FDG autobiography #3
Some of my earliest childhood memories involve my washing my father’s forehead, or rather a dark spot about two inches square on the right side of the forehead. I was told that when he was a little boy, he enjoyed playing under the heavy flatbacks that carried the beer barrels to my grandmother’s tavern, “die Krone.” I do not remember the details but apparently he fell and scraped his forehead, and as his injury healed, the skin closed over the tar.
My father also played with me by hiding my small rug beater, a replica of the large one the maids – or housewives – regularly used in the yard. The memory illuminates in my mind the image of our spacious, sparsely furnished living room. In this memory a skinny middle-aged man is kneeling in front of the wall, a bucket of paint to the right of him, into which he kept dipping a loose-haired paintbrush, about six inches wide. Over and over, he dipped the brush into the paint, and then rhythmically knockied it against a staff he was holding in his left hand, creating a handsome pattern of droplets on the lighter wall. I registered from the conversation of my parents that these men were “Russian prisoners of war.”
Disjointed imagery begins to emerge now centering on my baby brother. I am sitting on a basket suitcase. My squawking but not visible little brother is in the baby buggy. I am supposed to wheel the buggy back and forth, rattling a wooden rattle also created by one of those mythical Russian prisoners of war. I bang the rattle more and more energetically against the side of the wooden suitcase and the artistic rattle splinters into many fragments. I don’t think that my baby brother stopped bawling. He reappears on my memory screen on a long swaddling pillow on the kitchen table. Lisi, our Swabian-speaking maid, was there. She had been recruited by my parents in Solymar, the village south of Budapest where we went for the “summer freshening.” She was swaddling him, that is tying down his lustily kicking little legs and waving arms. “He wants to move,” I told her. “He will also cry,” she countered. “If he is swaddled, he never cries. Swaddled babies are happy.” I remembered many decides later when in anthropology class we discussed Margaret Mead’s “swaddling hypothesis.” Swaddled babies make submissive adults, she contended.
Other fragments: I was unhappy because my mother had a toothache. Not an early manifestation of premature empathy, but she was ugly because her cheek was swollen!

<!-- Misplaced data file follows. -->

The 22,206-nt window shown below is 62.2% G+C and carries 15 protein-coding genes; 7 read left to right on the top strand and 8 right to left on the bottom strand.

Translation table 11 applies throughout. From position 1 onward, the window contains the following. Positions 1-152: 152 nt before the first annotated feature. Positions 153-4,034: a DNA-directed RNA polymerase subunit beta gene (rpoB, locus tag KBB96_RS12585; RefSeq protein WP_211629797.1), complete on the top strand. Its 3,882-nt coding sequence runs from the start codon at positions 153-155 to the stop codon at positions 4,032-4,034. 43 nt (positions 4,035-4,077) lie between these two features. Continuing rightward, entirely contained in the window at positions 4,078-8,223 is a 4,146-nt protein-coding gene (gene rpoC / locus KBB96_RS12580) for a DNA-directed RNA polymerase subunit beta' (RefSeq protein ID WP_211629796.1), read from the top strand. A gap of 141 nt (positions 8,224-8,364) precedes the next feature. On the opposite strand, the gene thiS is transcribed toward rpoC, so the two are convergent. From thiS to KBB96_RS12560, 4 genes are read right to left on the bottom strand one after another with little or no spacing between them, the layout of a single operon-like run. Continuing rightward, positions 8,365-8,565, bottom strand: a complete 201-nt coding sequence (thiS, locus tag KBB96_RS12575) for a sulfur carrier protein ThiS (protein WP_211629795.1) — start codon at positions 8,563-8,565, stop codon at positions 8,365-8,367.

And my discrimination of food. According to my mother, when she prepared a special pancake for dessert, she had to hid the pancakes in the kitchen because I would not eat the less-favored soup if I knew about the existence of the pancakes.
My godfather came and there was suddenly great commotion, packing of clothes, my cousin hugging books and my rummaging through the drawer of the cheffenier. She was looking for the ring my godfather had given me, a gold ring with a small heart attached to it with a delicate chain. I remember it well but she never found it.
Then we were rattling along in a train. From later conversations, I remember that for three nights my father dreamt that he was running to catch the last street car and behind him the city was going up in flames. I remember nothing of our trip, only looking out of the window of the train and there was a soldier and he had a bayonet on his shoulder and on it he had dangling my mother’s sil petticoat that was composed of many colored silk strips. In her autobiography my mother relates that she was accused of trying to smuggle silk from Hungary to Germany -which was forbidden during the war!
The next image is that of my grandmother’s living room. It is dark. Her room is illuminated by a gaslight, a two inch size stocking giving off a faint yellowish light reflected by the pale tired faces. My small brother is stuffed into a winter coat that is too large for him. He is buttoned into it, so that he does not seem to have a neck at all.
There was no vacant apartment in my grandmother’s house. There was much talk about “Wohnungsnot”, the dearth of places to rent. She is sharing her four-room apartment with Tante Agnes, here widowed oldest daughter, who makes a living by clearning a laboratory. There is much talk about how much she is appreciated, never breaking any of the expensive petri dishes. Her late husband was a trumpeter. He taught music to the children of the Baron of Luneburg. He died of tuberculosis of the throat, the “Trumpeter’s disease,” an illness that a decade later also took the life of both of his daughters. There was talk that Tante Agnes was strange, that after her husband died, she refused to comb her long hair until her mother cut it off. My little brother, called Schimmel (white horse) at the time because of his blond, almost white hair, adored her, calling her Stiefmutter – stepmother. Years later she sent him for eggs to Sander, the grocer three houses down. on the way home he kept banging the shopping bag against the wall of the apartment houses, rhythmically singing “Stiefmutter, Stiefmutt..” I do not remember him being scolded for the demise of the eggs. Oma’a apartment, one story below ours, remained his favorite destination for a long time. In fact, he kept falling on his nose on the steep wooden stairs so often that I was convinced the frequent falls permanently flattened his nose.